Padraic Colum

(8 December 1881 – 11 January 1972 / County Longford)

Queen Gormlai - Poem by Padraic Colum

NOT fingers that e'er felt
Fine things within their hold
Drew needles in and through,
And smoothed out the fold,
And put the hodden patch
Upon the patch of grey
Unseemly is the garb
That's for my back to-day!

O skinflint woman, Mor,
Who knows that I speak true
I had women once,
A queen's retinue;
And they were ones who knew
The raiment of a queen;
Their thoughts were on my tire,
Their minds were on my mien!

Light of hand and apt,
And companionable,
Seven score women, Mor,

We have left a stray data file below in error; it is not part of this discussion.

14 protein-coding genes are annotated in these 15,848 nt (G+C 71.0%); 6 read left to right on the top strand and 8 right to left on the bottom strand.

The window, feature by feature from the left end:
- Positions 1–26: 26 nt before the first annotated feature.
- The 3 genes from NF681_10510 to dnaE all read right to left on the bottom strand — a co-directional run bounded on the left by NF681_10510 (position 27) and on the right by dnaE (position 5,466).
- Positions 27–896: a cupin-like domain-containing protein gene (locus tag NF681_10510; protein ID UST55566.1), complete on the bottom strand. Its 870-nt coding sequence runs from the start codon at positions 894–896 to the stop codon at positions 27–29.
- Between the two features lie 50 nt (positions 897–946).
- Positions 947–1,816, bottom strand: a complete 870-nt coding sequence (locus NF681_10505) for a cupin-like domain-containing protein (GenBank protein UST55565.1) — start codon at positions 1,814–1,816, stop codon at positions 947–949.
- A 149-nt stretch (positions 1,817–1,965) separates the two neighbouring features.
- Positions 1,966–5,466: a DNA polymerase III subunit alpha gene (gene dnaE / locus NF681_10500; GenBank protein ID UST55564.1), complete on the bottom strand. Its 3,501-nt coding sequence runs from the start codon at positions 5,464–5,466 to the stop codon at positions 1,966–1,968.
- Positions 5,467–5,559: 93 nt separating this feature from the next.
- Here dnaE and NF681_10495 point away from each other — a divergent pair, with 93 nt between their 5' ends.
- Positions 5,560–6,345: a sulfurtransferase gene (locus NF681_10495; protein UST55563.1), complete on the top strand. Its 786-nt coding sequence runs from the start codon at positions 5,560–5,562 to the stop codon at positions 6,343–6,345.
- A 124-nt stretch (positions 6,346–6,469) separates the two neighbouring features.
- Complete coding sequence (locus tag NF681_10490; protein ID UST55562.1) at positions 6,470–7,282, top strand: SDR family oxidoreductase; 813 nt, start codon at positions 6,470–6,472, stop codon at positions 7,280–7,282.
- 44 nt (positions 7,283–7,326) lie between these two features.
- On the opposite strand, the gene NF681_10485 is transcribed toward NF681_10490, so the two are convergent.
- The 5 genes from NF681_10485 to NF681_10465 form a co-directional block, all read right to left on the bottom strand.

I had at my call,
Who am to-day begrudged
The blink of candle-light
To put it on, the garb,
That leaves me misbedight.

I wore a blue Norse hood
The time I watched the turns
And feats of Clann O'Neill
We quaffed from goblet-horns;
A crimson cloak I wore
When, with Niall the King,
I watched the horses race
At Limerick in the Spring!

In Tara of King Niall
The gold was round the wine,
And I was given the cup
A furze-bright dress was mine;
And now this clout to wear
Where I rise to sup whey,
With root-like stitches through
The hodden on the grey!

No more upon the board
Candles for kings are lit,
No more can I bid her
And her bring gowning fit;
The bramble is no friend
It pulls at me and drags;
The thorny ground is mine
Where briars tear my rags!


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Poem Submitted: Tuesday, April 20, 2010



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